Wiseman thing is i like being aorund people but here in the UK we have 70m people squeezed into an island smaller than the state of Florida which only has 14m ppl i think so it's the lack of space here that drives me crazy. I would definitely need to be a fairly populated area but i do like outdoors too but as Seraphim mentoned if its colder than here in the UK i won't bother.

 

DancingFool -My Mom turned 66 this month and is retired by this time next year so the current plan is while i live in the UK for 6 months she lives in my US house 6 months and vice versa. Both houses are occupied 24/7 then so won't fall into disrepair. We won't see each other very much but will meet up for Xmas!!!

 

Florida is definitely more where i'm gravitating towards as it stands, i go there every year and have a small group of exsiting American friends already but i don't want to rule anywhere out.

 

 

What about TEXAS? I see they have good weather generally (Austin) and big cities but also outdoors stuff??

 

Boltnrun - any good particular nice neighbourhoods you would recommend in normal Vegas??

 

You could get a really, really nice home for $350k in a really nice part of town. I recommend Summerlin, Centennial Hills, Aliante, The Lakes, Southern Highlands, Mountains Edge, Rhodes Ranch or Henderson.

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Thanks, i iwll look into those areas Boltnrun. That house linked is really nice!

 

I'd tear out the kitchen units and worktops! haha

 

General question for US property owners if i may. Are the prices fairly set or do you negotiate? In the UK if for example a house is up for 200k, anything within 10% of that would be considered a fair offer whether it was accepted or not. Is it similar in the US? So house is 325k, i could offer 300k and haggle up from there if its a no at 300k

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Negotiation is absolutely done and actually expected. The only time people offer full ask or over ask is when a bidding war is expected. Otherwise people will offer less and then there are counteroffers until a price is agreed upon. Or until someone else offers more lol.

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The best advice I could give is to find a real estate agent that specializes in this.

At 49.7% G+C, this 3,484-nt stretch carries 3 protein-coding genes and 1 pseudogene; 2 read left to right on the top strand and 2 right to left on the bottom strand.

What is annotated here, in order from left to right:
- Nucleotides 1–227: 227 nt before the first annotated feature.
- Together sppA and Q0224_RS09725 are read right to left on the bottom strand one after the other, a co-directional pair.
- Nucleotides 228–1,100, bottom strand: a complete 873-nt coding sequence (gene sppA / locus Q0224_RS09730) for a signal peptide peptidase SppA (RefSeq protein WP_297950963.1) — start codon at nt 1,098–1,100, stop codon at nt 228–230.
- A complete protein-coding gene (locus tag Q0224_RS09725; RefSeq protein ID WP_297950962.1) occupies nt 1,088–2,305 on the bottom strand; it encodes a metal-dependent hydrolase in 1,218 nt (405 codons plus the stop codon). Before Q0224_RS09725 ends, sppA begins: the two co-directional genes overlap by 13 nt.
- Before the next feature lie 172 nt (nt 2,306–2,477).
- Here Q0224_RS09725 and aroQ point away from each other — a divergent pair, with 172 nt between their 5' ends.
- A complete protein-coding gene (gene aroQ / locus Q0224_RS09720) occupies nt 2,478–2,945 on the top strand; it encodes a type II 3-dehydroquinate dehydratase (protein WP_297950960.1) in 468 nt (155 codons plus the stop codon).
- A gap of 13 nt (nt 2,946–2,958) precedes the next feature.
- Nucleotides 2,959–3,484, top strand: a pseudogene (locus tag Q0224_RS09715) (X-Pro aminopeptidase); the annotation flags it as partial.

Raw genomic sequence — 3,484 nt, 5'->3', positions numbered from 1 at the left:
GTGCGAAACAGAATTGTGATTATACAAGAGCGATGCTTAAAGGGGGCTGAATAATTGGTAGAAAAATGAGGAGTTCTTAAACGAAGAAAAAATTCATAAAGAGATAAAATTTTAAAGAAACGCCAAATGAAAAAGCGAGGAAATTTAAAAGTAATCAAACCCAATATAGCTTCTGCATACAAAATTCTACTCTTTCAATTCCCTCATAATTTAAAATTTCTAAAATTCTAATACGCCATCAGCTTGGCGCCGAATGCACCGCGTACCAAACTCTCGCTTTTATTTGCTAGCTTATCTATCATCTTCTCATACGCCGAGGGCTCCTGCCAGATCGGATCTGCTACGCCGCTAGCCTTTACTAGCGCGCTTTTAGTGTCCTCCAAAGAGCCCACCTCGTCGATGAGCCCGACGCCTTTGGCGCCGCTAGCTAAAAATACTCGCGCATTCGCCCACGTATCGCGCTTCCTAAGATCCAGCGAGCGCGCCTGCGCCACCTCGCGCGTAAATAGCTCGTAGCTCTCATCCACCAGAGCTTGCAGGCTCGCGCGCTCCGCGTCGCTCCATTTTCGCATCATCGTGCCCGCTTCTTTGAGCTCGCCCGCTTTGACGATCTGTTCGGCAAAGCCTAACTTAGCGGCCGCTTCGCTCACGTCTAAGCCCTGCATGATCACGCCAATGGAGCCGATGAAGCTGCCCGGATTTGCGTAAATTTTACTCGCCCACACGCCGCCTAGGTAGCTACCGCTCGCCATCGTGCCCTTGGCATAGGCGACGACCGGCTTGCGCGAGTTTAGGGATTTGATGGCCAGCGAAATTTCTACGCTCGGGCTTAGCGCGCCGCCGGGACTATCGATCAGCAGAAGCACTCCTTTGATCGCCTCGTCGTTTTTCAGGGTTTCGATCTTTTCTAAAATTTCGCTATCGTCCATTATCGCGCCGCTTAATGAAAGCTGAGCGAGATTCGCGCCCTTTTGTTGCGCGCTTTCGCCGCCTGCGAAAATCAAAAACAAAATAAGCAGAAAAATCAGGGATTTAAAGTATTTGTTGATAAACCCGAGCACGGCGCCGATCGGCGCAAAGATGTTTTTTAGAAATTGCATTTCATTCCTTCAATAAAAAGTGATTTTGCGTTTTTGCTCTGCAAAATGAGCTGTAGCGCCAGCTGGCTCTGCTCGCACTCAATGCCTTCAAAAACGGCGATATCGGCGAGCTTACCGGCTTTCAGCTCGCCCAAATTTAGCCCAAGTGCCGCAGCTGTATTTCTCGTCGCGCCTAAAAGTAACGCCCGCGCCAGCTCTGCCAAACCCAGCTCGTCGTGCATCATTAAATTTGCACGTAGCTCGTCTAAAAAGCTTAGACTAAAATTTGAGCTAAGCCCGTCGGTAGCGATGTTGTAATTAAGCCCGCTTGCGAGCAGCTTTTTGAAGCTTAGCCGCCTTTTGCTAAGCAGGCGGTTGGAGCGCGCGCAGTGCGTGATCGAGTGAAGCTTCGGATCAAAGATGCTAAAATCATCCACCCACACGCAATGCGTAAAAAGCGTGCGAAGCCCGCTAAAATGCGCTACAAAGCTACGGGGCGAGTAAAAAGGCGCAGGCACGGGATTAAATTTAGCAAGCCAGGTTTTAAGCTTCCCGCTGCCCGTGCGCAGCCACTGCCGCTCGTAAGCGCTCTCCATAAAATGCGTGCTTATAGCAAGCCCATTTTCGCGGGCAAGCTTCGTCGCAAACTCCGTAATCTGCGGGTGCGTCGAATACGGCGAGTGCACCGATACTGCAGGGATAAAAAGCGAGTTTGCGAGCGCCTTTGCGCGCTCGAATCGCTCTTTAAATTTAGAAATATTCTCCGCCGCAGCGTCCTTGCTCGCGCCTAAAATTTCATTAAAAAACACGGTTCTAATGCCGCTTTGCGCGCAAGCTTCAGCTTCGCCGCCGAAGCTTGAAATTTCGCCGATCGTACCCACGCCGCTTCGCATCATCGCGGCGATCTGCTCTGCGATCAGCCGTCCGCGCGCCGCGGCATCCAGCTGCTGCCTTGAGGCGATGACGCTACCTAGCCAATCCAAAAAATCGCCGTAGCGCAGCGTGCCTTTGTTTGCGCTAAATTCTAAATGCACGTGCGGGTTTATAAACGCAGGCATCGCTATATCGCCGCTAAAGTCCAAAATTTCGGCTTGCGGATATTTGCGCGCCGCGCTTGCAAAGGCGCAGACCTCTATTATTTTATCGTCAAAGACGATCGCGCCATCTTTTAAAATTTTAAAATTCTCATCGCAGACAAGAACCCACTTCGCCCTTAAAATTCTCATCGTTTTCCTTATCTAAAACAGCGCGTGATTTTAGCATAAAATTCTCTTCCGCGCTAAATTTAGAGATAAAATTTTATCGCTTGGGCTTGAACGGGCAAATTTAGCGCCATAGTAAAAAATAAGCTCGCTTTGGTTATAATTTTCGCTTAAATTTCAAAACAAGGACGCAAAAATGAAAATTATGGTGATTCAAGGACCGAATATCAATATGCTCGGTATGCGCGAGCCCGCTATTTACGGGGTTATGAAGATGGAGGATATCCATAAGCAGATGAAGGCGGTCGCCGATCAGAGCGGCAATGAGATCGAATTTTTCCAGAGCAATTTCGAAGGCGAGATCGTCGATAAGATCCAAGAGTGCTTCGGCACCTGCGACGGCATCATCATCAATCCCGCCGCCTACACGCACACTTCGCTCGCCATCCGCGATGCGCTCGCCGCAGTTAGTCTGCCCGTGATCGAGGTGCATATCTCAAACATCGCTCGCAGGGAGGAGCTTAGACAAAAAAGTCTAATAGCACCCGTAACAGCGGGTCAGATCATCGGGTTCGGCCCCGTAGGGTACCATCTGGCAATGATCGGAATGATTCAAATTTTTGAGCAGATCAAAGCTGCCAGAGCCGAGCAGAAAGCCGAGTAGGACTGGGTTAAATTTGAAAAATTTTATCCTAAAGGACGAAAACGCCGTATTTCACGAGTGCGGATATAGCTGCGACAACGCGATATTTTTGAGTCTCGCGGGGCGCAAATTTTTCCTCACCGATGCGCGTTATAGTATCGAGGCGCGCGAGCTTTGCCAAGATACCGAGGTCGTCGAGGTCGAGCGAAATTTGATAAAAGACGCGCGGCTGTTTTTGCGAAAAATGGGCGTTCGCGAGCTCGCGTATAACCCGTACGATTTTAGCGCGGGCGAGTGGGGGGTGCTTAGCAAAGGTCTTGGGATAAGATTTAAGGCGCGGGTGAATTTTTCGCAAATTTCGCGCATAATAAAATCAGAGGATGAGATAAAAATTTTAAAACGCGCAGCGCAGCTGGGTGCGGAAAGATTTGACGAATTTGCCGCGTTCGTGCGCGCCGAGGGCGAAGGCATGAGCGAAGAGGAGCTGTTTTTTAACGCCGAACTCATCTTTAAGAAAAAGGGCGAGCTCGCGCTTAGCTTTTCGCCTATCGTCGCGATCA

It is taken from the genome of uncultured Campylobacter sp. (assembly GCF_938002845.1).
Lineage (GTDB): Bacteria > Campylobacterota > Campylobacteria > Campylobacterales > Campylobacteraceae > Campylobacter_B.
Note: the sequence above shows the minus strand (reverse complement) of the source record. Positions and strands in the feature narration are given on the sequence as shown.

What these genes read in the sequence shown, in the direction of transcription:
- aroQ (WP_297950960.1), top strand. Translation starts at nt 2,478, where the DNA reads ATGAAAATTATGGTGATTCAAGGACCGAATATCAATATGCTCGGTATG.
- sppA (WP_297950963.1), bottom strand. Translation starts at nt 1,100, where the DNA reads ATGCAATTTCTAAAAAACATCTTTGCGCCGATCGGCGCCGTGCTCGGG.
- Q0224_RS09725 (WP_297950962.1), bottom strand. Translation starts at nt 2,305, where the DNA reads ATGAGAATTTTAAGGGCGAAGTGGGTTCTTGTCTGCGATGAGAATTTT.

Someone that knows the legalities and process for buying property in the foreign country, as well as, the stipulations that apply to you as a foreign buyer.

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Thanks all.

 

Will check out that area Batya33.

 

Boltnrun glad to hear that there is a normal Vegas! I loved it but i was always on the strip and most of the time i like a quiet life!

 

Wiseman you are asbolutely right. I guess i am leaning more towards Florida and Gainesville in particular. I go there every year so i do have some American friends there who also go to that festival.

 

I was indeed asking for recommendations for areas so i can research them and when possible go visit!

 

It has to be somewhere i can afford though i can't get a mortgage on US property as a UK citizen or i'd be in Honolulu right now!

 

 

If you buy a condo in Gainesville, you can hire a management company to rent it to a graduate student from the university in Gainesville for the semesters you are not going to live there to generate income.

You should look at resale potential in case you decide to sell to go to a different area

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Thanks, i iwll look into those areas Boltnrun. That house linked is really nice!

 

I'd tear out the kitchen units and worktops! haha

 

General question for US property owners if i may. Are the prices fairly set or do you negotiate? In the UK if for example a house is up for 200k, anything within 10% of that would be considered a fair offer whether it was accepted or not. Is it similar in the US? So house is 325k, i could offer 300k and haggle up from there if its a no at 300k

 

 

Yes, you can negotiate. You will get better negotiation if you say up front that you will pay cash and you don't have to sell your home to buy it (no contingencies), but it also depends on how long it has been on the market and who else is looking at it or making an offer. for example, if the house is 250k, one buyer offers 250k, but there is a contingency that they need to get a contract on the house they are moving from to buy it, and you offer 245k cash - no contingencies, only contingent on the home inspector's report, then you MAY have the upper hand if the seller is eager to move.

 

HOWEVER, if there are not a lot of inventory on the market, some offers are higher than the asking price.